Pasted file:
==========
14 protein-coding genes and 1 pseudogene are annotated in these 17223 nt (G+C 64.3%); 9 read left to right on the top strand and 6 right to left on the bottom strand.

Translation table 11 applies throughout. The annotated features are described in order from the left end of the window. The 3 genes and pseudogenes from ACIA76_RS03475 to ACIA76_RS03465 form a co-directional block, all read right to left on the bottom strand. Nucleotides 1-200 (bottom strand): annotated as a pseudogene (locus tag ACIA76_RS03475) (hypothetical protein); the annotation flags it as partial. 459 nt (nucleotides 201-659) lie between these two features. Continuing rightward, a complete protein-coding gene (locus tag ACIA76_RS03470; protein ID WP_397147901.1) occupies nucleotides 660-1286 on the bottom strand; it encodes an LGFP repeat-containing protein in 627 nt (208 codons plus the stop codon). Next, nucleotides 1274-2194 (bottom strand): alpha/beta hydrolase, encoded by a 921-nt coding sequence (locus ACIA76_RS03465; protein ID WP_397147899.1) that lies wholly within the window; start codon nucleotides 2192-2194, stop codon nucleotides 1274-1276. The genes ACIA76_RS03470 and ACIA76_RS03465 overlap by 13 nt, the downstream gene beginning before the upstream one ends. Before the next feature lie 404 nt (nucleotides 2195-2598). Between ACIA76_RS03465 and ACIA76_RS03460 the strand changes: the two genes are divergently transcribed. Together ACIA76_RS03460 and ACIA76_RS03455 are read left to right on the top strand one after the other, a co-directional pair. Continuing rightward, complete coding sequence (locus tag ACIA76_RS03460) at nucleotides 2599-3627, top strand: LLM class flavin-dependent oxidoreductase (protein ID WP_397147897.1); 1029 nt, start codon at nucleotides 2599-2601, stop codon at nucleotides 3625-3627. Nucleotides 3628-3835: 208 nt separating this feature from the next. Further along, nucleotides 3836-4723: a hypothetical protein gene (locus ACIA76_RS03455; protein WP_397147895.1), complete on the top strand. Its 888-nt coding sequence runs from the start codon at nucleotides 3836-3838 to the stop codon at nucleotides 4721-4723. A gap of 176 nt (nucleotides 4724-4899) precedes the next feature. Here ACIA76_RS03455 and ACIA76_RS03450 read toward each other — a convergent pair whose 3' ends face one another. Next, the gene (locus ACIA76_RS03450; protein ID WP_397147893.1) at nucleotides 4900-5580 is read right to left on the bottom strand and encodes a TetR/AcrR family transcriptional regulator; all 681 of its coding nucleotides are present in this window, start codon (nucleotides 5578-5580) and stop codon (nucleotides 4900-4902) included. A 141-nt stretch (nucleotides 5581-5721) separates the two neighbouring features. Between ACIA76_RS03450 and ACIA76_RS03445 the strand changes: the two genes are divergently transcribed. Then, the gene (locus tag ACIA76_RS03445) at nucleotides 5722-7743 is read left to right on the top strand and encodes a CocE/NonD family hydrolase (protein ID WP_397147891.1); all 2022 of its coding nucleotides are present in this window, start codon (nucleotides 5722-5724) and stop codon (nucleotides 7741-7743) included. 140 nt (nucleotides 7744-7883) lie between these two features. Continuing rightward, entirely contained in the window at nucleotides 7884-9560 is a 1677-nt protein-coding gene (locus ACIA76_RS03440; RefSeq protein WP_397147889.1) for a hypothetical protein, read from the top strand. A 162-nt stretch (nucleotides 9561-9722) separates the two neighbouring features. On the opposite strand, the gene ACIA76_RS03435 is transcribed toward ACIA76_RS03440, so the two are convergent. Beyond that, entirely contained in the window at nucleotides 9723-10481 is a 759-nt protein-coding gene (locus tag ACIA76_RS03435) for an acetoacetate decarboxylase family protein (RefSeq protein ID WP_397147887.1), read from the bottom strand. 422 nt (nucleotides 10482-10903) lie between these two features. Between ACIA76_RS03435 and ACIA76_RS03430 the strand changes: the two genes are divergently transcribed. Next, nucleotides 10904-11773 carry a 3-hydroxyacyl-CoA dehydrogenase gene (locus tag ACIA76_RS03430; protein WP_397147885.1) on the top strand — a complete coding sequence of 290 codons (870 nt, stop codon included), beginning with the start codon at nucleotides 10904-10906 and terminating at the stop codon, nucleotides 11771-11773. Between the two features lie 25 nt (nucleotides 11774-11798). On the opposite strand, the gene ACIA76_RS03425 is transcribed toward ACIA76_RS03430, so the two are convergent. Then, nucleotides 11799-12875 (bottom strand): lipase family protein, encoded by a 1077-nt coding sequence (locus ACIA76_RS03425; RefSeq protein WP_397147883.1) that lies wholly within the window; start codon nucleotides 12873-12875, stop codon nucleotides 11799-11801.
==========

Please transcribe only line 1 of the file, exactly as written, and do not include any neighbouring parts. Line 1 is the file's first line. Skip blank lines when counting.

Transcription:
14 protein-coding genes and 1 pseudogene are annotated in these 17223 nt (G+C 64.3%); 9 read left to right on the top strand and 6 right to left on the bottom strand.